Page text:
Doubts about Christmas Cards Arriving On Time Should Raise Red Flags on Trusting Postal Service with Finances

U.S. Senator John Boozman is warning a new United States Postal Service pilot program opens the door to federalizing financial services and has called on the agency to discontinue the misguided venture and focus instead on its mission of mail delivery.

USPS launched its postal banking pilot program in September. The following month, the agency announced it will further slow service and increase prices in an attempt to reverse its revenue shortfall of more than $75 billion from 2007-2019.

In a column published in The Hill, Boozman questioned the need for expanding USPS responsibilities given delays to mail delivery and its inexperience in financial services.

“If we have doubts about something as simple as our Christmas cards arriving on time, why should we trust it with our money?” Boozman wrote of the Postal Service’s newfound interest in banking.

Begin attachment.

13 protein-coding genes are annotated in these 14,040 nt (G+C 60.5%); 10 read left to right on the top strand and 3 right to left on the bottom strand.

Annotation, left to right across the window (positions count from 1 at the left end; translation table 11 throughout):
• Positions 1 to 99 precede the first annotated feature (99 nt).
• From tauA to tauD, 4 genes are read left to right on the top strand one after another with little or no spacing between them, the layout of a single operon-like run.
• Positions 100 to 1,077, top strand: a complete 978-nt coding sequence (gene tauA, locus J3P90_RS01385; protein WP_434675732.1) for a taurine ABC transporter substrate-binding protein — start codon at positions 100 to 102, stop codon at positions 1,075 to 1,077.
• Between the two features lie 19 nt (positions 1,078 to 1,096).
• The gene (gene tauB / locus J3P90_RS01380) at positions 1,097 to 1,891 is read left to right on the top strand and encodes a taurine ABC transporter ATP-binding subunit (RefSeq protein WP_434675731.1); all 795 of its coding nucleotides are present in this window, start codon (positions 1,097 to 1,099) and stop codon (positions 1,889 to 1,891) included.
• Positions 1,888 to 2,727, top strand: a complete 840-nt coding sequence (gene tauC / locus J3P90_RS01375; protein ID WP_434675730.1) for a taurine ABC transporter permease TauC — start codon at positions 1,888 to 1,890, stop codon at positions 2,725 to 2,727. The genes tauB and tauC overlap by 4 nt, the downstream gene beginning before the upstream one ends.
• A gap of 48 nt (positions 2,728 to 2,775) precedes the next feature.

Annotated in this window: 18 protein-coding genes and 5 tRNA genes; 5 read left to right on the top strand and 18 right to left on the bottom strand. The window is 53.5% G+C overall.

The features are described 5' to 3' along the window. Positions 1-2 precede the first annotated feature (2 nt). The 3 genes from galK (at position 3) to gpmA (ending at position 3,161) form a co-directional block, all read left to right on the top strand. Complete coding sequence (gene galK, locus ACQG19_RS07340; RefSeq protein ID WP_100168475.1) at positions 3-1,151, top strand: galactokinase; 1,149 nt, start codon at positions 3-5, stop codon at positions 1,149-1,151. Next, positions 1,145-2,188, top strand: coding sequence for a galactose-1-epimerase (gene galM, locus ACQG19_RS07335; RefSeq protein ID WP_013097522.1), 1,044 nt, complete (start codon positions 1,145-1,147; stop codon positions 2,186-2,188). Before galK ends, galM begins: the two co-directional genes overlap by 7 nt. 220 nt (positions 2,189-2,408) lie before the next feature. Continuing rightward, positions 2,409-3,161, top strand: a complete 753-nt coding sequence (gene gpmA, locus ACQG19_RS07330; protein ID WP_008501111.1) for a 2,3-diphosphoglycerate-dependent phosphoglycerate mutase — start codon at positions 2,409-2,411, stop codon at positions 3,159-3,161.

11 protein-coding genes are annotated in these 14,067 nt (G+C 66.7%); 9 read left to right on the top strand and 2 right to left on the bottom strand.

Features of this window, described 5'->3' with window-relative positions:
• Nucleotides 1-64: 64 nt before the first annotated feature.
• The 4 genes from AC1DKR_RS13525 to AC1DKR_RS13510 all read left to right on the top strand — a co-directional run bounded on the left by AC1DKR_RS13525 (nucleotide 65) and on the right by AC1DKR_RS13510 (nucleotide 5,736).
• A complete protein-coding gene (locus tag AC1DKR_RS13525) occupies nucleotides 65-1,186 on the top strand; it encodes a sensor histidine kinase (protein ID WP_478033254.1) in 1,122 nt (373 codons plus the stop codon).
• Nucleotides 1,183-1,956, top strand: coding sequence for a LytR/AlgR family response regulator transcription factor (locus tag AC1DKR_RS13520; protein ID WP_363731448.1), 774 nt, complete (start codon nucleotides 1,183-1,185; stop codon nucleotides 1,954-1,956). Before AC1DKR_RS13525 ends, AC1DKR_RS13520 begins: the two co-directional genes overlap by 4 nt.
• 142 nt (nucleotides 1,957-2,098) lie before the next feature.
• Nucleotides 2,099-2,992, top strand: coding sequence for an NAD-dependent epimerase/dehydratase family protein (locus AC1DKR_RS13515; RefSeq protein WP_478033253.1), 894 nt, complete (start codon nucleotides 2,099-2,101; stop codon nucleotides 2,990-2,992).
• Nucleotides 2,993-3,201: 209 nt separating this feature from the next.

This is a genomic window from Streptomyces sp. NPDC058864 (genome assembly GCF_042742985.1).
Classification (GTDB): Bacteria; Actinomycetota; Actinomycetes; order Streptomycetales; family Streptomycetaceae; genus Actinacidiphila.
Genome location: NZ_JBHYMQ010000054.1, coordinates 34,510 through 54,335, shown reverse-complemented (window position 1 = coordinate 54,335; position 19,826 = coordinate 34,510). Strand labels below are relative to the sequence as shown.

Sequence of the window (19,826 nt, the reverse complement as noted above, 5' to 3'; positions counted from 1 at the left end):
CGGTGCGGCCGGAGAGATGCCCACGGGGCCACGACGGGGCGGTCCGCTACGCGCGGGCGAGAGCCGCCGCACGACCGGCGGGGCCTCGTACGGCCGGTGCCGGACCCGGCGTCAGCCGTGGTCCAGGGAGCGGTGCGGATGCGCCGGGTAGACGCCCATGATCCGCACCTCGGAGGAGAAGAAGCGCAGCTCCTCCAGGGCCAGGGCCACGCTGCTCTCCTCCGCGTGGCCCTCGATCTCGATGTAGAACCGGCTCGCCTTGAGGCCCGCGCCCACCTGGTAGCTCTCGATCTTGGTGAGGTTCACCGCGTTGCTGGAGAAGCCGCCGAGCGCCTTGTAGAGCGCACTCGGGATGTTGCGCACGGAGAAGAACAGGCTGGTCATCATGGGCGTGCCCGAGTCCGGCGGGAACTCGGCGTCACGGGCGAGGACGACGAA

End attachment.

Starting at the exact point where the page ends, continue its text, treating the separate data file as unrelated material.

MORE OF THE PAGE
In 2018, a task force review of postal reforms recommended avoiding expansion into new sectors like banking. This service is best suited for community banks. Local lenders understand needs in the areas they serve and offer opportunities for small businesses and families to secure vital funding – an area in which USPS has no experience.

“Arkansas banks have the expertise to reliably and safely serve customers’ needs. Acting as a bank would prove very difficult for the postal service, which has little to no knowledge about the banking requirements of consumers and small businesses,” Arkansas Bankers Association Chairman Jim Cargill said. “With over 1300 branches and offices in Arkansas, our community banks are best situated to know and serve the customers in their community.”

In a letter sent to U.S. Postmaster General Louis DeJoy last month, Boozman led his colleagues in questioning the agency about the launch of the pilot program and its authority to implement the initiative without congressional approval. Members requested answers to their questions by December 3.